Most people never bother to access their health records. That’s the conclusion of a study that analyzed data from over 2,000 U.S. hospitals (Health Affairs, online, Nov. 4, 2019). The authors reported that only 10% of patients accessed their electronic medical record.
What is an electronic health record? According to the government, an EHR “is a digital version of a patient’s paper chart.” Hospitals, clinics and doctors’ offices were encouraged to move to electronic formats. They were rewarded financially if they did so.
The idea was to make information available instantly to patients and all the health professionals involved in their treatment. People were supposed to be able to see lab results, medical histories, diagnoses, treatment plans, allergies and a record of all medications. Better-informed patients were expected to become more engaged in their health.
How well are electronic medical records working? One thing the EHR does really well is keep track of billing. Patients can see how much they owe and pay online when they access their medical record.
The EHR is often not as good at providing patients information about their diagnoses, treatment plans and something called “clinic notes” — the actual electronic health record that clinicians utilize. There are a few exceptions. Some health care systems have adopted “OpenNotes,” which does permit patients to see what the health care providers are thinking.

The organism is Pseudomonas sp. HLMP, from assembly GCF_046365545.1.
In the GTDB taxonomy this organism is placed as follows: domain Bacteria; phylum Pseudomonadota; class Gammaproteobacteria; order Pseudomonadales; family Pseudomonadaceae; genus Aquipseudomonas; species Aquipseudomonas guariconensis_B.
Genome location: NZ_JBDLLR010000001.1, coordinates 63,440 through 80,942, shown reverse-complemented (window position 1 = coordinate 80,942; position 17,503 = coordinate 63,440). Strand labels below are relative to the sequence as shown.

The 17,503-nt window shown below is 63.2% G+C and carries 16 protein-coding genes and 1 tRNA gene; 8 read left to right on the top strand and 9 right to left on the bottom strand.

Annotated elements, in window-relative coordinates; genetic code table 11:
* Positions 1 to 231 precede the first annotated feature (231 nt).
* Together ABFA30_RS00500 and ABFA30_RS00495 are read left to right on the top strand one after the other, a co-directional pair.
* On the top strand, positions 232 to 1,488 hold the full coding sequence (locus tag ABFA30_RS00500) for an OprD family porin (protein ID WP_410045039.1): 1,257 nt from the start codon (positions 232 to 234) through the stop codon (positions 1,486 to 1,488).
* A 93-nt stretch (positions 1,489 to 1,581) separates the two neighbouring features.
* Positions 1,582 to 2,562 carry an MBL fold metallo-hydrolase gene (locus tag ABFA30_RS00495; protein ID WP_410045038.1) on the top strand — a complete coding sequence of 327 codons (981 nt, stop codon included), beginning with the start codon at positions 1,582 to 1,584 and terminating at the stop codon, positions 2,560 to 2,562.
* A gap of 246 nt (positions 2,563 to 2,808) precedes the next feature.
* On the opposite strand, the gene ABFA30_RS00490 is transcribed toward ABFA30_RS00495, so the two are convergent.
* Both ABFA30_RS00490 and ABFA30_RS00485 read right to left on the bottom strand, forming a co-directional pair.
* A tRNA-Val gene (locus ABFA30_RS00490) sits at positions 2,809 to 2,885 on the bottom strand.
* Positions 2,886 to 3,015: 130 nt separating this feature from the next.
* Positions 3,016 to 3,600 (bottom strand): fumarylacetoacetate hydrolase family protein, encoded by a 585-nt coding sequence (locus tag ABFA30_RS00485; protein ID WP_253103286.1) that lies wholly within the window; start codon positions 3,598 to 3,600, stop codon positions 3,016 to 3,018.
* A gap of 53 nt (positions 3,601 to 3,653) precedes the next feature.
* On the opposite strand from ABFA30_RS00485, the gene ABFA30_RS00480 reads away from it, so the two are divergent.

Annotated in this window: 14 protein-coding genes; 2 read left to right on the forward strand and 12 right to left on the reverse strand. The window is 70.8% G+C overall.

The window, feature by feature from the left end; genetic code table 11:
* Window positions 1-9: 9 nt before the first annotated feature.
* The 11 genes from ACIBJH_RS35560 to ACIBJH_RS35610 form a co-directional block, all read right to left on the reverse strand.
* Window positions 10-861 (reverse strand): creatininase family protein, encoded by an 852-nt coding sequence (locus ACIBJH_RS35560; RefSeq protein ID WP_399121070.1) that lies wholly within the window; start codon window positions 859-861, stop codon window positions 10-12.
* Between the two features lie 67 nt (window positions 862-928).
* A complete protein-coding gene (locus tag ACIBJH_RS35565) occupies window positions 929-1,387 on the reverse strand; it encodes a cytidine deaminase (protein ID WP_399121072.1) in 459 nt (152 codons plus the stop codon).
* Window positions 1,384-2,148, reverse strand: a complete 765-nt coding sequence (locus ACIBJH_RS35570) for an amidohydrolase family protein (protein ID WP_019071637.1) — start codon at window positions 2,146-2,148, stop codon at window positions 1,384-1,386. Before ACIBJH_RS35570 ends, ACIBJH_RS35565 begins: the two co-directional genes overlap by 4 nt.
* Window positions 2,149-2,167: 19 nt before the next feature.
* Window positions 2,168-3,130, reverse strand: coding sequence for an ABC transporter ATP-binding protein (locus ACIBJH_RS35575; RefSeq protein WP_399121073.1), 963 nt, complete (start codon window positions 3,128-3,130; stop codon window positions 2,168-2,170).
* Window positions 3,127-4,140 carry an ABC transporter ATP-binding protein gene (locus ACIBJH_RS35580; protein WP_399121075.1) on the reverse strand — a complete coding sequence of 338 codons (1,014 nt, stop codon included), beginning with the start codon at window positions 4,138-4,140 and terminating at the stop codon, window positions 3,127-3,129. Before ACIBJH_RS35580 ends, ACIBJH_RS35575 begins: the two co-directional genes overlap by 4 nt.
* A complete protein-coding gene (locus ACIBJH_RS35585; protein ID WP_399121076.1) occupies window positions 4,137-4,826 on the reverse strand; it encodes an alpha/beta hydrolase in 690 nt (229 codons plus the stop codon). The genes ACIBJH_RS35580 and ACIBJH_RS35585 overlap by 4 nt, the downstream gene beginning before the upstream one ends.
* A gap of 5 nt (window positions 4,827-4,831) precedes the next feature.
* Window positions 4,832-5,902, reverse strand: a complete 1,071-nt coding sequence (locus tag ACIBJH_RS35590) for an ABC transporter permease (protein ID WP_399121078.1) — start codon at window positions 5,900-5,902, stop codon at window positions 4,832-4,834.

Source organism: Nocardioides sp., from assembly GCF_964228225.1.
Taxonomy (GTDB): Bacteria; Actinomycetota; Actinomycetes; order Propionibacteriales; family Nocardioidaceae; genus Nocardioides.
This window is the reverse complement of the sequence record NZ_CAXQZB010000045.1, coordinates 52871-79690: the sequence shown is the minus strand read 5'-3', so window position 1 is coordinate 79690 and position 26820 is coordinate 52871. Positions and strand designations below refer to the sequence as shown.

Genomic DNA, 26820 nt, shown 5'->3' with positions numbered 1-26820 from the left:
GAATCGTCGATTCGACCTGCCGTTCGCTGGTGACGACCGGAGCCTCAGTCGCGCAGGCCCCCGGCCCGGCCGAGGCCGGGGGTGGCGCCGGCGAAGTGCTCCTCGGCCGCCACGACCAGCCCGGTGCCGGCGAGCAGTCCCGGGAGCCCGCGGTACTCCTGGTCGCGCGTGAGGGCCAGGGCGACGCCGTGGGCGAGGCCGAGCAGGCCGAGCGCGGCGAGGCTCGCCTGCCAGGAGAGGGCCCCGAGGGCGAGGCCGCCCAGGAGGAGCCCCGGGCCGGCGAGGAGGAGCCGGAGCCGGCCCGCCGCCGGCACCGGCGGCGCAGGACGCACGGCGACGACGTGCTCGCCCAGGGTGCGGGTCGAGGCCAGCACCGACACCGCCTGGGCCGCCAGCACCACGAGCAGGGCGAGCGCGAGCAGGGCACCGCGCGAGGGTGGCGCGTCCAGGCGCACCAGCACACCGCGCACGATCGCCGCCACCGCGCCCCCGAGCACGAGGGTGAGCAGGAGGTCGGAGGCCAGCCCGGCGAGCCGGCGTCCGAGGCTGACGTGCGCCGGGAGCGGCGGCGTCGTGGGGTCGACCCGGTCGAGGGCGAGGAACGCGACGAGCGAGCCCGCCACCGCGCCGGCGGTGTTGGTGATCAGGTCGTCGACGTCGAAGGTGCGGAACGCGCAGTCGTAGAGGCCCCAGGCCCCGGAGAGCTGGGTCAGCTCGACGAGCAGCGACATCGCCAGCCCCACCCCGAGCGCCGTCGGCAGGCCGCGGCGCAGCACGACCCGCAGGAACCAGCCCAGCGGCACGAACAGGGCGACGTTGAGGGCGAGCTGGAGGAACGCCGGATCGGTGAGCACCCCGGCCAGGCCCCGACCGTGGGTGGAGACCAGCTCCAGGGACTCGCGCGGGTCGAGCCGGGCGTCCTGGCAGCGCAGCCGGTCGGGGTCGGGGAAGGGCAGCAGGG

In 2017, the people who came up with OpenNotes wrote that their use improves patient-doctor relationships (NEJM Catalyst, Oct. 12, 2017). About three-fourths of patients recalled their care plans better and took better care of themselves. Around two-thirds reported that they were following their medication schedules more closely.
What do patients think about patient portals and OpenNotes? Our readers have offered their opinions. William said, “I look on my patient portal after every visit. It would be nice to see all notes.” Mark also uses his patient portal, “I keep up with mine, especially since I went on a plant-based diet. All of my bloodwork and health markers have improved.”
Patty said, “I would love the OpenNote system. Getting access to all of my surgical, nursing and clinic notes has been nearly impossible at a local hospital where I had two surgeries recently.”
Not everyone is enthusiastic. Richard wrote, “Waste of time for me. The available info is redundant and useless. Nothing of value at all.” Cheryl said, “I have and do read my records. Not only do I check what the doctor says, but I have also looked at my insurance and Medicare records. Truthfully, I feel helpless! I found so many mistakes. For example, in my insurance record, I found a dialysis treatment, which both Medicare and my insurance company reimbursed. I do not have kidney disease and have never had dialysis. I called Medicare twice and my insurance company three times to correct it. It is still showing in my record. Records are good only if they are correct!”
Now that many patients have access to their electronic health records, it is time to take advantage of that access. Find out what is in your record, and then push for changes, if appropriate, so that your information is both accurate and accessible.
King Features Syndicate
Questions for Joe and Teresa Graedon can be emailed via their website: www.PeoplesPharmacy.com.
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